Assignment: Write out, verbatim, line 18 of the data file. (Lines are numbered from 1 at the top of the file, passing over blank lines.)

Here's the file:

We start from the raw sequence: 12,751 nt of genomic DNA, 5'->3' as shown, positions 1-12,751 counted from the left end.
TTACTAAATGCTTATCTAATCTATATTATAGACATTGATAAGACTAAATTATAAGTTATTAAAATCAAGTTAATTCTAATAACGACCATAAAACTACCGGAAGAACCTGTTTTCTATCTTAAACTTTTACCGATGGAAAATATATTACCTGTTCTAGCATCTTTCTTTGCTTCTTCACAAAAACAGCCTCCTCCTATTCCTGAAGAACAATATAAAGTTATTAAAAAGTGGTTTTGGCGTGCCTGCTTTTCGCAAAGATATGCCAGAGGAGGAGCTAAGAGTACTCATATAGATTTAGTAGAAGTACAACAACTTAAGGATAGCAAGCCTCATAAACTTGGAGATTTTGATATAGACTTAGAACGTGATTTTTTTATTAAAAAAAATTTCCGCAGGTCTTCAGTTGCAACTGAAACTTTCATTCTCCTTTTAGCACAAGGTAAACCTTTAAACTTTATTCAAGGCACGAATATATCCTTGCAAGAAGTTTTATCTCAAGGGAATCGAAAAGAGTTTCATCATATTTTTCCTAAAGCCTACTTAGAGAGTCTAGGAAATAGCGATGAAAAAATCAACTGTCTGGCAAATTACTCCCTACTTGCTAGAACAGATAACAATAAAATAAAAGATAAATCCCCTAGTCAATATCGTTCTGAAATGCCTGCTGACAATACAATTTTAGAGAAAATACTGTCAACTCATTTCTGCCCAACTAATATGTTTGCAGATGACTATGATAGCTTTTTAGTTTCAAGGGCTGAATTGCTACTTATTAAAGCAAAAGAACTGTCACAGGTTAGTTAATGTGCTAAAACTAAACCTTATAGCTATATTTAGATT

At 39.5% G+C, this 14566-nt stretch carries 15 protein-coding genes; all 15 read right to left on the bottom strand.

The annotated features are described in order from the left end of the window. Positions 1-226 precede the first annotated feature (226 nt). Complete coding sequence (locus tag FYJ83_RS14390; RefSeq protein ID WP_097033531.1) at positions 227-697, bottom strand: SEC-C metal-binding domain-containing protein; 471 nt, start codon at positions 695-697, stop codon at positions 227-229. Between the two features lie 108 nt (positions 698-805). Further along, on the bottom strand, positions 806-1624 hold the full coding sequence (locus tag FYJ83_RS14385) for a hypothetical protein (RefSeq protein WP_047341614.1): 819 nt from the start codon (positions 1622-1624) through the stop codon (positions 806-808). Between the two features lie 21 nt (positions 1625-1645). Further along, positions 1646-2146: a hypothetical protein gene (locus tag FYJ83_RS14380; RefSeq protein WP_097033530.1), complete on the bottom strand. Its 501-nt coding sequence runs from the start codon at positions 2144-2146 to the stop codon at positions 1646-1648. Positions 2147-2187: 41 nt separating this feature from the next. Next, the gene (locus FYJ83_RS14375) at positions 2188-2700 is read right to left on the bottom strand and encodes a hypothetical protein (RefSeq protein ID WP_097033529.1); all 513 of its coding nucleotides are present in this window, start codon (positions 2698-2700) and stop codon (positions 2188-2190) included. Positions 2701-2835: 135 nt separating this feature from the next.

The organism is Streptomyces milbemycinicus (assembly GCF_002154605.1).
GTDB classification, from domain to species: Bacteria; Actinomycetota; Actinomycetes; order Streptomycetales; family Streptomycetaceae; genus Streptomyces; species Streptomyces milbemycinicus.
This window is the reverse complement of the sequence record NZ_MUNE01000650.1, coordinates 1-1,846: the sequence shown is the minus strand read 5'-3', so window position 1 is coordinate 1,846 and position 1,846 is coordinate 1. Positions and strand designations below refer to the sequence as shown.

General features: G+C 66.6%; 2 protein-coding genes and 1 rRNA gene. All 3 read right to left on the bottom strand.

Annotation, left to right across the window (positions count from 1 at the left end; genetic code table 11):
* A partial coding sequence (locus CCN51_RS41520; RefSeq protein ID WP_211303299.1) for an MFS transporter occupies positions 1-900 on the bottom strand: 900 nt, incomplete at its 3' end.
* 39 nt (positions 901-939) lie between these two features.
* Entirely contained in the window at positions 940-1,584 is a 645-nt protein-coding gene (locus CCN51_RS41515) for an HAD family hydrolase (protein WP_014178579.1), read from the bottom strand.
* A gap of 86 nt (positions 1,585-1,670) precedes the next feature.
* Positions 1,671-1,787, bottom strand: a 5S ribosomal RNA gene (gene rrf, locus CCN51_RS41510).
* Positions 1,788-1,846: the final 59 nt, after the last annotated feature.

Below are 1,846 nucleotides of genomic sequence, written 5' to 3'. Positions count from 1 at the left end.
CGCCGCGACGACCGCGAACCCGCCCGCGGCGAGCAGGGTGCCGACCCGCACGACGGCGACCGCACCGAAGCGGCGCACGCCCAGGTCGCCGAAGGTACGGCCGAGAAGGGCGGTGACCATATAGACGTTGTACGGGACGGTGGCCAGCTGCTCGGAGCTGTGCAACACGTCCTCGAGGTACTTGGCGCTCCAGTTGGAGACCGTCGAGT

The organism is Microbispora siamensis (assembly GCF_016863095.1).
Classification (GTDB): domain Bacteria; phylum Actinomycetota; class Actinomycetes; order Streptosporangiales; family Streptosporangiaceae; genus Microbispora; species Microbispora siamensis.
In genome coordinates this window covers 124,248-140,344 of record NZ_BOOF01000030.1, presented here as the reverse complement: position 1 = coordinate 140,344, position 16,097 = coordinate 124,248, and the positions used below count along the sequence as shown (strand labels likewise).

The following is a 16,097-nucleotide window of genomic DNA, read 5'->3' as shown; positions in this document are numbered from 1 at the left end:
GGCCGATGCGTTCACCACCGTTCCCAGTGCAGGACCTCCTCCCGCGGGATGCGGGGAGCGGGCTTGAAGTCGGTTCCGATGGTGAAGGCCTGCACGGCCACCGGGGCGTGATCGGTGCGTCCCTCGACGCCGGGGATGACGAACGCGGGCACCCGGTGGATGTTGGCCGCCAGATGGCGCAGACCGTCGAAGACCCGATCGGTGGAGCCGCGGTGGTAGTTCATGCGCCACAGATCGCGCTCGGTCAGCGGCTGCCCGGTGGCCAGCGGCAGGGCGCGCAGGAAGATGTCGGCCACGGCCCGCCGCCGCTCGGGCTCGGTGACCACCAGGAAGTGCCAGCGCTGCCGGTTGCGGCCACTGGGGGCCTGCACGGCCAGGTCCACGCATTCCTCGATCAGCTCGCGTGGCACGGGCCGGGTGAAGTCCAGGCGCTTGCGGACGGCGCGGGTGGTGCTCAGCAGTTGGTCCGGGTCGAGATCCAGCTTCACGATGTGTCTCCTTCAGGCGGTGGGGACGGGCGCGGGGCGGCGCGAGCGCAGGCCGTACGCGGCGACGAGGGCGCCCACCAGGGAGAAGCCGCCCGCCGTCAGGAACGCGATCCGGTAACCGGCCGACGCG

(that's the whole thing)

The organism is Microbispora siamensis (assembly GCF_016863095.1).